Movie review: ‘Wonder Woman’ sequel starts strong, but sticks around too long

Ed Symkus
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Wonder Woman (Gal Gadot) practices some ropin' in a White House corridor.

For fans of 2017’s “Wonder Woman,” there’s something familiar and comforting about the opening scenes of “Wonder Woman 1984.” We’re back on the island of Themyscira, circa 1900, populated only by women, all of whom are as athletic as they are stunningly beautiful, and by little Princess Diana. But this time, Diana’s taking part in the rigorous training and competition with the older Amazons, and the spectacular first few minutes give us bigger, wilder, stunts and effects, along with a couple of messages: Never cheat and always tell the truth.

Then, after a couple of hours of screen-time go by, the sequel again has a familiarity to it. But it’s not comforting. Like the previous film, it takes an out-of-control dive into stereotypical superhero sensory overload, and gets lost amid acting histrionics and visual special effects.

But the middle section merges a lot of fun with a bit of romance, some action set pieces, a couple of very good acting turns (along with an overwrought one), as well as a few moments that will cause viewers to roll their eyes, and a scene or two that should have been flung to the editing room floor.

The first film, mostly set in a 1918 flashback story, had bookends of contemporary scenes in Paris. This one, except for the opening, happens in Washington D.C., in the year of its title, a time noted for an abundance of greed. A TV ad features smiling Maxwell Lord (Pedro Pascal) excitedly telling viewers willing to buy into his company, “You can have anything you ever wanted!” But he doesn’t exactly exude honesty.

Meanwhile, the adult Diana AKA Wonder Woman (Gal Gadot), in her colorful costume, is out saving people from veering cars. Or she’s foiling robberies of jewelry stores. Or, in civilian dress, she’s working at the Smithsonian, a specialist in cultural anthropology and archeology. That’s where she meets klutzy and drably dressed Barbara (Kristen Wiig), a specialist in geology and gemology. The mismatched women get to chatting over dinner, discussing their love lives. Diana was in love long ago, “but he died.” Barbara is always in love, but no one reciprocates.

Then a large gem shows up at the Smithsonian. Its pedigree suggests that it has the power to grant wishes. So, when Diana longingly wishes she was still with her long-ago lover Steve ... and when Barbara wishes she could be strong and sexy, like Diana ... and Maxwell Lord enters the fray, wishing for something beyond insatiability ... we’re on our way to a multifaceted story.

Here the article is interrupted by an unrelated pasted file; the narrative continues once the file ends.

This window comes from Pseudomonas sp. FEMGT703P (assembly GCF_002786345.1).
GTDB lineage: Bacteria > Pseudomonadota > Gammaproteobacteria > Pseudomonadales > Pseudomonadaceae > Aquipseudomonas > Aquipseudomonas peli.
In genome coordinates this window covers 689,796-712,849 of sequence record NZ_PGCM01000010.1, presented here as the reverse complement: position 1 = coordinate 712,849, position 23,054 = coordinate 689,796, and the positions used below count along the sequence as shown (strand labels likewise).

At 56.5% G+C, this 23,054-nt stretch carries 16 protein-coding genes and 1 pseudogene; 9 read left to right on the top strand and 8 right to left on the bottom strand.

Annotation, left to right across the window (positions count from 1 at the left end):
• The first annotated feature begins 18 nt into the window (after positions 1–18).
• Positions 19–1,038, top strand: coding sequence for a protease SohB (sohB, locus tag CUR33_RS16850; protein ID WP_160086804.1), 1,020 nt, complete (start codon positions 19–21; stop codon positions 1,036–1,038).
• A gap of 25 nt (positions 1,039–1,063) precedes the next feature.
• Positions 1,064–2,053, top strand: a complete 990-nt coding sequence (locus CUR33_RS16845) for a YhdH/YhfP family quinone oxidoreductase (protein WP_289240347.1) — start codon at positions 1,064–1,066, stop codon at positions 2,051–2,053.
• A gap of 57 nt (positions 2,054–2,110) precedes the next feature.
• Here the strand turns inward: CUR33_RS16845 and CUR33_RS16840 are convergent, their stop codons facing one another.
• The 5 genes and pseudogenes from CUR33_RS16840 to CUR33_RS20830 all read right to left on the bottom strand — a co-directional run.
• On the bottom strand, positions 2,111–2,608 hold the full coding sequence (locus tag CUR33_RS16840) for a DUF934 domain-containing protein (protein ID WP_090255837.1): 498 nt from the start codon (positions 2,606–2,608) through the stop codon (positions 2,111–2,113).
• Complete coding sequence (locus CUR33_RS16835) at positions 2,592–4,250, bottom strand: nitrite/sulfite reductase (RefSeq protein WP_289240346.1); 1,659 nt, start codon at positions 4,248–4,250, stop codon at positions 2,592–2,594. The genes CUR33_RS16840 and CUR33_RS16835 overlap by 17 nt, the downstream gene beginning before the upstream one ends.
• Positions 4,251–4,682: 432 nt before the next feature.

Foremost among the many barriers here, though, is the fact that Steve (Chris Pine) didn’t make it to the end of the first film. But there’s Chris Pine, now, conjured up in some other guy’s body, I think. Did Diana realize she was making a wish? I’m not sure. But meek Barbara and opportunistic Max knew what they were wishing for, with results that neither of them was expecting. H involves headaches, sweating, coughing and bad hair. Hers involves a better wardrobe and a long tail.

So, in trying to keep score here, Diana becomes happy, as does Steve, who likes being alive again; Barbara becomes popular, incredibly strong, and develops a bad attitude; and Max, already malicious, becomes downright evil.

Gadot puts on a good emotional rollercoaster ride of a performance. Wiig shows great skill in building a believable, if kind of silly, character arc. Pine once again displays his ability to show off his comedy chops. Pascal shamelessly overacts, accompanied by swelling music and gaudy visual effects.

Referring back to Max’s TV ad near the beginning, he’s now letting everyone in the world have anything they ever wanted - at a cost. In due time, there’s a clunky, too-long, slow-motion-marred car and truck chase; the “appearance” of Wonder Woman’s invisible airplane (cutting room floor material); chaos in the streets all over the world; and a repetitive one-on-one fight, similar to the conclusion of the first film.

In the end, a plot turn that was obviously meant to be a big emotional release feels sappy. Along with that, the film is too excessive, in story and in running time (just over two and a half hours). It stops being fun long before the credits roll.

“Wonder Woman 1984” opens in theaters and premiers on HBO Max on Dec. 25.

Ed Symkus can be reached at esymkus@rcn.com.

“Wonder Woman 1984”

Written by Patty Jenkins, Geoff John, and Dave Callaham; directed by Patty Jenkins

With Gal Gadot, Chris Pine, Kristen Wiig, Pedro Pascal

Rated PG-13